Columbine High School Memorial
Published 9:30 am Wednesday, July 15, 2015
COLUMBINE HIGH SCHOOL — A warren of rabbits played and nibbled on the manicured lawn — 10 of them. It was summer break. Only two humans wandered through a nearby flower garden to disturb them, not the usual hundreds who must tramp through on school days.
Vacationing in Denver, I had deliberately steered our rental car here as we returned from a trek up 14,115-foot Pikes Peak — amid the last remnants of melting snow — where we could see the vistas that inspired Katharine Lee Bates in 1893 to pen “America the Beautiful.”
From that breathtaking high we stopped by this unlikely tourist destination in Littleton, Colo., the scene of one of human civilization’s low points.
It was a “Why not?” moment — not on anyone’s list of things to do while in Denver.
The gawker came out in me.
We easily found the school, but it belied no trace of the April 20, 1999 tragedy that claimed 12 students and a teacher, wounded 23 more and terrorized 1,945 students. As we circled the parking lots, the well-kept school looked like any other. No sign or memorial on the school grounds recalled the day when two heavily armed students opened fire on their classmates, horrifying a nation. We counted the rabbits and thought it odd that there was no memorial.
Back on the street, we spotted the sign a block away: “Columbine Memorial.”
We parked at a very nice baseball complex with picnic areas in full use and still couldn’t find the memorial.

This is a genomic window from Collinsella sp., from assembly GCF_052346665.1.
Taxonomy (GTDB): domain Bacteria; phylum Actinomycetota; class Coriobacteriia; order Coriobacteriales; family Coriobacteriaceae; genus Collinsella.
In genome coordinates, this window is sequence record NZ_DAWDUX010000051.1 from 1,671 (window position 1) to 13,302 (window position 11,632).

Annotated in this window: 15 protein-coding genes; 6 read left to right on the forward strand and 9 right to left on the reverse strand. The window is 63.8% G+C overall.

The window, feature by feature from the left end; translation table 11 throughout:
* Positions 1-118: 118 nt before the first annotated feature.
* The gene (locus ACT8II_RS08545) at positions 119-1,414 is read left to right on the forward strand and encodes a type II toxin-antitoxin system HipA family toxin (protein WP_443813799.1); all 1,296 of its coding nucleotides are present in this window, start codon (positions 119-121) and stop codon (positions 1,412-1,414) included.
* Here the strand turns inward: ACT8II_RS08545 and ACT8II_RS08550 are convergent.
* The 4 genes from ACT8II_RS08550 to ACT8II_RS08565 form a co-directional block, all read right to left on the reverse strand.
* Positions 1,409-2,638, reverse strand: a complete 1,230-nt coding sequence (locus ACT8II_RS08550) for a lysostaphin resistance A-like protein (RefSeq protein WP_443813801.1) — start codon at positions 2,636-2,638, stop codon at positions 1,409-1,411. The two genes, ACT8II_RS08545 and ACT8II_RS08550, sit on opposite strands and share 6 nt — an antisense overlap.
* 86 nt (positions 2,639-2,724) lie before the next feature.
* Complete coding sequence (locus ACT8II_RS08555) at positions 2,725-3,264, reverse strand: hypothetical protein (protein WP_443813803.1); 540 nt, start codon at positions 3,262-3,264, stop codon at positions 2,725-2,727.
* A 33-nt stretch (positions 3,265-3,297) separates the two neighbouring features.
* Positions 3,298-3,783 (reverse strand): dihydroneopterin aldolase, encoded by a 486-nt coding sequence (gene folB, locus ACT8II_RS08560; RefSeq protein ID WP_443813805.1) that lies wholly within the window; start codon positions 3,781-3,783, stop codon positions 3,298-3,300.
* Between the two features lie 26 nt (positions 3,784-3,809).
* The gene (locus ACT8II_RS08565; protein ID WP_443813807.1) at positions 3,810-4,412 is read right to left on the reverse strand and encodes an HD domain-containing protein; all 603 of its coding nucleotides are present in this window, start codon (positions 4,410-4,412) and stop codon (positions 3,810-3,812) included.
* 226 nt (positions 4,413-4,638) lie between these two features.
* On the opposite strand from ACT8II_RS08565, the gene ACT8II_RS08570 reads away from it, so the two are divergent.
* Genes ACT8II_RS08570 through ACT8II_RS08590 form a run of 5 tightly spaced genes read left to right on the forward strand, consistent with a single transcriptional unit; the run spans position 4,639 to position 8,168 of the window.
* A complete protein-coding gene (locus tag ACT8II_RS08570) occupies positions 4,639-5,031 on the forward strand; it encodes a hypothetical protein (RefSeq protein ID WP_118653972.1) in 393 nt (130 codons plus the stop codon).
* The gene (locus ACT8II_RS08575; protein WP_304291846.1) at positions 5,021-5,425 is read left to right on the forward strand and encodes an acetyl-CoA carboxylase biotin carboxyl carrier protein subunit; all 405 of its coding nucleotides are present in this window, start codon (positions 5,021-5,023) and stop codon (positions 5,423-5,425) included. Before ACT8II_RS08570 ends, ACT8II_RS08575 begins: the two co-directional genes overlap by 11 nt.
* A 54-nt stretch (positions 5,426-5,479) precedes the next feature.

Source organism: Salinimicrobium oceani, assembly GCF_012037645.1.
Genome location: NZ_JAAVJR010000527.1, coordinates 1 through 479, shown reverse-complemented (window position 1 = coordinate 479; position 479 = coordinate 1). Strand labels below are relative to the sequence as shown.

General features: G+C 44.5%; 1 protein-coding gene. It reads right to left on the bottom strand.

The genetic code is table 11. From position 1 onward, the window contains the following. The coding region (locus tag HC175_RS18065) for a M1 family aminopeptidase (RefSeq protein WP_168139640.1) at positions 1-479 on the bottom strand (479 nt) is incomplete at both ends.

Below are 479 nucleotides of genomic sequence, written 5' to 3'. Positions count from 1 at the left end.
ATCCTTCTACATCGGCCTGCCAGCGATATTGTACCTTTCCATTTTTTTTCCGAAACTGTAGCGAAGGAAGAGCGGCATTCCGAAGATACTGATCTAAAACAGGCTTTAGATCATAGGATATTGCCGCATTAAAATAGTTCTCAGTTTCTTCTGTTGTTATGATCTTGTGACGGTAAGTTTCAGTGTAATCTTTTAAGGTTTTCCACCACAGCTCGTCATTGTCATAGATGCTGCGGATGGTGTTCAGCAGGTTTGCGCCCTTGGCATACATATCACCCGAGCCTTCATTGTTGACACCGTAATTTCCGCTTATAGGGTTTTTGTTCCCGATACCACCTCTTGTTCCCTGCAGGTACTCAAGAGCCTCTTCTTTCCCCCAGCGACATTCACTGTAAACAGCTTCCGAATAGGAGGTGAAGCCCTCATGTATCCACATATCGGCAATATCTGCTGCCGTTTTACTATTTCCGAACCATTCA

A fellow pointed to a sidewalk leading over a knoll.
With the majestic snow-capped Rocky Mountains rising 10,000 feet in the distance, we found a circle encased in stones and bricks and flowers that beautifully memorialized the victims.
I should have packed some tissues. This is no place to take a retired teacher without something to dab the tears.
Encased in a wall are numerous quotes from Columbine students, faculty and parents:
• “A kid my age isn’t supposed to go to that many funerals.”
• “Those of us who are people of faith in this community turned to God, found He was there and found He wasn’t silent.”
• “When my mom finally found me, she just couldn’t seem to let go of me for the rest of the day.”
About 100 words of text in granite are devoted to each of the victims. Only one of the memorials ventured into the political arena. Most of the texts were serene, but they all reflected deep loss. This was under the name of victim Rachel Joy Scott: “Her middle name described her; she was a Joy! Her beauty reflected her kindness and compassion …. In her diary she wrote: ‘I won’t be labeled as average.’”
Around the circle we stopped at each of the inscriptions. We read and wiped tears. It is a beautiful, gripping memorial intentionally placed apart from the school and tucked below the landscape much like the Vietnam Memorial. The names of the shooters were not inscribed.
Littleton is a prosperous community nestled at the foot of the Rockies. Another Denver suburb was also the scene of the 2012 mass shooting inside a darkened movie theater. With the majesty of God’s mountains rising in the West, this seemed an unlikely setting for evil to lurk.
— Dwight Sparks